Purchase this article with an account.
Kevin Miller, Raouf Sherief, Kevin Kaplowitz, Timothy Chou, Azin Abazari; Surgical outcomes following complicated phacoemulsification cataract surgery performed by beginner resident surgeons. Invest. Ophthalmol. Vis. Sci. 2016;57(12):939.
Download citation file:
© ARVO (1962-2015); The Authors (2016-present)
The rate of intraoperative complications in beginner cataract surgeons during ophthalmology residency has been shown to be significantly higher compared to their more experienced counterparts. A “learning curve” of resident training for phacoemulsification has been previously described. The aim of this retrospective study is to investigate the final visual outcome in patients with complicated cataract surgery. This study will evaluate if our patients still had good visual outcomes despite these intraoperative complications.
After obtaining institution review board approval, a retrospective chart review of all cataract surgeries done by second year residents at our institution was performed. Surgeries done by 8 consecutive second year residents from 2010 to 2015 were analyzed for this study. Patients with an intraoperative complication, including posterior capsule tear, vitreous loss, dropped lens fragment, or any other non-routine event were included for analysis in this study.
Of 150 cataract surgeries performed by beginner resident surgeons, 24 cases with intraoperative complication were identified (16%). Of these cases, 17 (70%) had preoperative risk factors for surgical complications, including poor dilation, mature cataract, poor red reflex, and pseudoexfoliation. In addition, 62.5% (15/24) had ocular comorbidities limiting final visual outcome including macular degeneration, advanced glaucoma, diabetic macular edema, and tractional macular detachment. 41.6% (10/24) had visual acuity of 20/40 or better at their last visit. Of the 14 patients that did not have a visual acuity of 20/40 or better, 9 had preexisting ocular pathology limiting visual potential, and if these patients were excluded, 66.7% (10/15) had acuity of 20/40 or better. Patients gained on average 8 lines of vision compared to their preoperative acuity.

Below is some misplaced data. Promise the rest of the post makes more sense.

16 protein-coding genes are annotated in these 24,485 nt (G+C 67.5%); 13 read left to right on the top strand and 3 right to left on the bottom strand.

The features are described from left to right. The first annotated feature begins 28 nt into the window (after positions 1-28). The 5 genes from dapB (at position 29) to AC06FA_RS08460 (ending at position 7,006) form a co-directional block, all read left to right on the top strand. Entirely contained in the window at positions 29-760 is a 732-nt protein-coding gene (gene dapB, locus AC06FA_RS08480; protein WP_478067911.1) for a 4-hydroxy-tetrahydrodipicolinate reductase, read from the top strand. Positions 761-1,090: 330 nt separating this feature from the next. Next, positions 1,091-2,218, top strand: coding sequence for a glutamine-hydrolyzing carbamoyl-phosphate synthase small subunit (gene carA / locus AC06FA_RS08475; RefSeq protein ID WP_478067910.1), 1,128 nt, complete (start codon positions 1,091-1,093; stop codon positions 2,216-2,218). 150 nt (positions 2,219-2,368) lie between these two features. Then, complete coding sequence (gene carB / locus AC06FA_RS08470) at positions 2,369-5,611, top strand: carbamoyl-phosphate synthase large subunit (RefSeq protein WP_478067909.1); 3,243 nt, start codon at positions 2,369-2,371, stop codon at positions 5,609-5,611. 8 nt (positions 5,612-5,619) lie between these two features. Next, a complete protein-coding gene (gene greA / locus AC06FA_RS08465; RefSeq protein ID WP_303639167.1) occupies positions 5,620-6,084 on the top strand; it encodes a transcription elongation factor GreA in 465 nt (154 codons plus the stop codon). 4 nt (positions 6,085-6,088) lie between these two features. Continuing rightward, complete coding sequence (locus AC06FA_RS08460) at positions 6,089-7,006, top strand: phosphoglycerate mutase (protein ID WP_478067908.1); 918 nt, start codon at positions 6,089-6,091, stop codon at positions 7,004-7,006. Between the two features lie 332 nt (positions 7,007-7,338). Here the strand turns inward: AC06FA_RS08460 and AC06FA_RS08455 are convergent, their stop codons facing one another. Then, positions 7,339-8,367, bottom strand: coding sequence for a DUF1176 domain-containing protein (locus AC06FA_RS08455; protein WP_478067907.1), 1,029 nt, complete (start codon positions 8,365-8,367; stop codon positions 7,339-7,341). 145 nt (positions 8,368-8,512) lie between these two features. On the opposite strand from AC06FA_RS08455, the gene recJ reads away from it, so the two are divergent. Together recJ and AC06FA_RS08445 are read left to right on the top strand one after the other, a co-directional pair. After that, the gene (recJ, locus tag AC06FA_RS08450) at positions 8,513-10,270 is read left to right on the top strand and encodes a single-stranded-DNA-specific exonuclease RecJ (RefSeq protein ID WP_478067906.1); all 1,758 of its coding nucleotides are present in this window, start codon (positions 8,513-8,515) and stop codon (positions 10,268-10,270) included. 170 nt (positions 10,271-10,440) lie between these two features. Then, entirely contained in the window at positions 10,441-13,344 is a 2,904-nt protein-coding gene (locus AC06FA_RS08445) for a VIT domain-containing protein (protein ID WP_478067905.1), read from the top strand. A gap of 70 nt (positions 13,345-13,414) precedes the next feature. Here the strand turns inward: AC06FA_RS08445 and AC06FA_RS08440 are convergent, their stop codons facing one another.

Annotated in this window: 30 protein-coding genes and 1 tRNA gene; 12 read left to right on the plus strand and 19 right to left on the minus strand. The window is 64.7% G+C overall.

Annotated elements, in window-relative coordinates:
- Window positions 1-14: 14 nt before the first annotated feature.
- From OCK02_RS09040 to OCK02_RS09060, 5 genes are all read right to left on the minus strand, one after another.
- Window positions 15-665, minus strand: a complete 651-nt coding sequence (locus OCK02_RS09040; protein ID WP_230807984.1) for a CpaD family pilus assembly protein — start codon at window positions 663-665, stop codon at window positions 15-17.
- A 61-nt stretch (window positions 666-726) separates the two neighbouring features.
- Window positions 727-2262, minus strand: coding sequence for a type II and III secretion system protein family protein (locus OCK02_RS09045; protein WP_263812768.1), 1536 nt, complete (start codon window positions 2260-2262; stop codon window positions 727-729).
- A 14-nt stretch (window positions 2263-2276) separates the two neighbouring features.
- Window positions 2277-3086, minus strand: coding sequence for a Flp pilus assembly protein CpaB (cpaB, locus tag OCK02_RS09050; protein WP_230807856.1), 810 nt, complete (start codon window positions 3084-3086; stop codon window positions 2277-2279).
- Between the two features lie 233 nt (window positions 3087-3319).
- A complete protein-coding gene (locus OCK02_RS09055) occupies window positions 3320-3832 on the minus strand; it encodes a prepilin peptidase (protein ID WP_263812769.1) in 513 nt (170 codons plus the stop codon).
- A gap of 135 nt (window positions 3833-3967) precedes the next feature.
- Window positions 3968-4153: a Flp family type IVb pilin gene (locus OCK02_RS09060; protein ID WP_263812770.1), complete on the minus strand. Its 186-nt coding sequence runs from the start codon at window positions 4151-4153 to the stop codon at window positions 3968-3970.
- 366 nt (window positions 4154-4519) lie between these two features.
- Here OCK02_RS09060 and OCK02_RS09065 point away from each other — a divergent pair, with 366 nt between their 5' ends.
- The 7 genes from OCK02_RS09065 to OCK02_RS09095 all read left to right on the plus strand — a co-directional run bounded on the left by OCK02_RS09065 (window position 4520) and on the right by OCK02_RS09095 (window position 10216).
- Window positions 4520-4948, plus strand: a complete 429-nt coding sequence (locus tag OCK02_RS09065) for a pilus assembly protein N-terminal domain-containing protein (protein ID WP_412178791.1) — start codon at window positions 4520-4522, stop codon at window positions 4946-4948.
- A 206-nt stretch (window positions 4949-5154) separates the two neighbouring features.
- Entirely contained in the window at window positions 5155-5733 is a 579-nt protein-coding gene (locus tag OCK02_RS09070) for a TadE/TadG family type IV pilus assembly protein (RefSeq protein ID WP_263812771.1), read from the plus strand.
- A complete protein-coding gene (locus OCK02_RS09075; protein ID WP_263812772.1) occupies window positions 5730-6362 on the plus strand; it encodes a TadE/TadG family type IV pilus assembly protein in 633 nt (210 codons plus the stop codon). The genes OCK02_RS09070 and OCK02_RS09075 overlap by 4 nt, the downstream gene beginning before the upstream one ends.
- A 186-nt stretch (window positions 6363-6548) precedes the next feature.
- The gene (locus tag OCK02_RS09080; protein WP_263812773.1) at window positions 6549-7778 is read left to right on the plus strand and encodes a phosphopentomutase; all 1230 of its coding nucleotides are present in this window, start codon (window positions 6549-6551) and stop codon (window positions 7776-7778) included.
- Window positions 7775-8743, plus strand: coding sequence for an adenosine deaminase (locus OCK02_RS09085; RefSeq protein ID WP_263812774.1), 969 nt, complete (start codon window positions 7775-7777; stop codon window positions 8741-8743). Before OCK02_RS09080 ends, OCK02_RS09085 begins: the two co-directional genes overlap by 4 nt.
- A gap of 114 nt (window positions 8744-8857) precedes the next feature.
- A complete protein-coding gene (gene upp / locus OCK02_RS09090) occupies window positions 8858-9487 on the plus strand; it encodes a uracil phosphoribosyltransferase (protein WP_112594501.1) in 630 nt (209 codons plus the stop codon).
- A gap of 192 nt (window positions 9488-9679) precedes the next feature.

Preoperative risk factors for surgical complications may lead to high surgical complication rates in surgeries performed by beginner resident surgeons. In carefully selected cases, patients can achieve good final visual acuity after cataract surgery by beginner resident surgeons. The overall complication rate was higher in this study compared to some prior studies. This may be due to the fact that only outcomes of beginner resident surgeons were analyzed, rather than more experienced residents as in most prior analyses.
This is an abstract that was submitted for the 2016 ARVO Annual Meeting, held in Seattle, Wash., May 1-5, 2016.
This PDF is available to Subscribers Only